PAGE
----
• What a joke! What a party? Keep it up losers!!

  • Hywel Morgan 26th Feb '08 - 8:54pm

    Except we haven’t walked out – there’s still been at least one MP there when I’ve flicked over to BBC Parliament.

    I’m not watching as Bill Cash is on his feet and I’ve not got a problem sleeping… 🙂

  • More of this please…

    Fantastic news… It’s makes me proud to be a Lib Dem

    Again…we want more of this type of campaigning…well done all involved.

  • Very good indeed. But if we do it only this once it will be futile. The speaker rules against us so often it is about time the parl’y party stood up for itself. I know many LD council groups who wouldn’t have been so supine for so long.

  • Another Denis 27th Feb '08 - 2:10am

    In fairness to the Speaker, the Liberal Democrat amendment was irrelevant to the Motion. That related only to specific changes included in the Lisbon Treaty, not to the totality of all the EU Treaties from the 1957 Treaty of Rome up to and including the entire Lisbon Treaty. They’ll have to try harder than this, if they hope to get away with wriggling out their manifesto pledge

    http://www.publications.parliament.uk:80/pa/cm200708/cmagenda/ob80226.htm

    The Motion proposed by the Prime Minister:

    “That this House approves the Government’s policy towards the Treaty of Lisbon in respect of provisions concerning the effectiveness of the EU institutions and EU decision-making.”

    The amendment which the Liberal Democrats tabled:

    “Line 3, at end add ‘except that this House considers that, in the light of Article 1, paragraph 58 of the Treaty of Lisbon, inserting into the Treaty on European Union Article 49A which provides for Member States to withdraw from the Union in accordance with their own constitutional requirements, the Government should declare its intention that, once the Treaty of Lisbon has come into force, there will be a referendum on the United Kingdom’s continuing membership of the European Union.’.”

  • Another Denis 27th Feb '08 - 8:42am

    Jock says: “… The only way we get to invoke Article 50, on the withdrawal of a member state from the EU, is to have Article 50 adopted in the first place through the current Treaty.”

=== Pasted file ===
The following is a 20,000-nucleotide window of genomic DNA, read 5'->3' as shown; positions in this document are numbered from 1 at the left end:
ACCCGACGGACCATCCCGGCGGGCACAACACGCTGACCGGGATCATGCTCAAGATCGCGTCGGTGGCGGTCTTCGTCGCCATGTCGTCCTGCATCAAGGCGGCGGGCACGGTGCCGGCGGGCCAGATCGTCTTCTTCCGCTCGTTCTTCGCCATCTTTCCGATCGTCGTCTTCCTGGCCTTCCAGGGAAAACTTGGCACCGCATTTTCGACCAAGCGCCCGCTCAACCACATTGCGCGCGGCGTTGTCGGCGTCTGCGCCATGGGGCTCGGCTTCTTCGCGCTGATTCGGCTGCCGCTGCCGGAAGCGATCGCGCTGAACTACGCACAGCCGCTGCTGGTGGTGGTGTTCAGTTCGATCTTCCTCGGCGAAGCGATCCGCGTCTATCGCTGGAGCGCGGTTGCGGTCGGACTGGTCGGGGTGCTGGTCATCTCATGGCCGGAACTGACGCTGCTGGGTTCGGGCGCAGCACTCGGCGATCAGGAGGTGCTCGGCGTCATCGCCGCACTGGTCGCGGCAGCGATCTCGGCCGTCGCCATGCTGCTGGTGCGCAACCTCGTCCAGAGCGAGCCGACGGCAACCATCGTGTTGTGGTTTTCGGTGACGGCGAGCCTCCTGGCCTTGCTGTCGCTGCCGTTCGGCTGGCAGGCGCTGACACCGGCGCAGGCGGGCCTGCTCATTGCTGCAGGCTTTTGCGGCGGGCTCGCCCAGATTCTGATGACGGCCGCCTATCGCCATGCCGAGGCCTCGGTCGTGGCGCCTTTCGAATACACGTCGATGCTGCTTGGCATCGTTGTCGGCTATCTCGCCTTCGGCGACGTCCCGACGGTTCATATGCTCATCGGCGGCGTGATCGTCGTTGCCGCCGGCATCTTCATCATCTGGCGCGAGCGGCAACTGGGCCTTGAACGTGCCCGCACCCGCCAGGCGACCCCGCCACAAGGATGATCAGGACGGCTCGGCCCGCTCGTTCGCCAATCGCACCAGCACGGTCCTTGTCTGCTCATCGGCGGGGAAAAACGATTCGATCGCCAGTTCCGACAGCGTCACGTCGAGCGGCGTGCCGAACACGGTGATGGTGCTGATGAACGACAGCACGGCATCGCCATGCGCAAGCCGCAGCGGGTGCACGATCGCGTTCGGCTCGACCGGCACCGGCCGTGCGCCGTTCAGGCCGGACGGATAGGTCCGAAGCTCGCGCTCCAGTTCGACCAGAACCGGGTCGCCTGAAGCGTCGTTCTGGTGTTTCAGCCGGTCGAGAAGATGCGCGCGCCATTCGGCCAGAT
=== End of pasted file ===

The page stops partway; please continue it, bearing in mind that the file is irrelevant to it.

The UK has always been able to leave the EU at any time it chooses, without Article 50. What do you think would have happened if the 1975 referendum had resulted in a “no” vote? The papers with contingency plans for withdrawal in that event are in the National Archives.

    The purpose of Article 50 is to make withdrawal of a member state a matter of EU law, rather than national law, and therefore subject to the (at least tacit) approval of the ECJ. Rather than facilitating withdrawal, it is in fact an attempt to impede it.

  • Just to reinforce what Mark Pack says. The amendment was 100 per cent in order and had been agreed to be so by the clerks. It would not have been able to be tabled if it had not been.

    I find it astonishing that nowhere is it set out the criteria the Speaker uses in selecting amendments. It really does seem to be completely Speaker’s discretion, with the only sanction at the end of the day being the ultimate one of removing the Speaker, if MPs are sufficiently unhappy with him/her.

    In the circumstances it is not surprising that I have heard it suggested that the Speaker decided it was in his best interests to keep the Labour and (especially) Conservative front benches sweet at the cost of p*ssing off the Liberal Democrats on this occasion.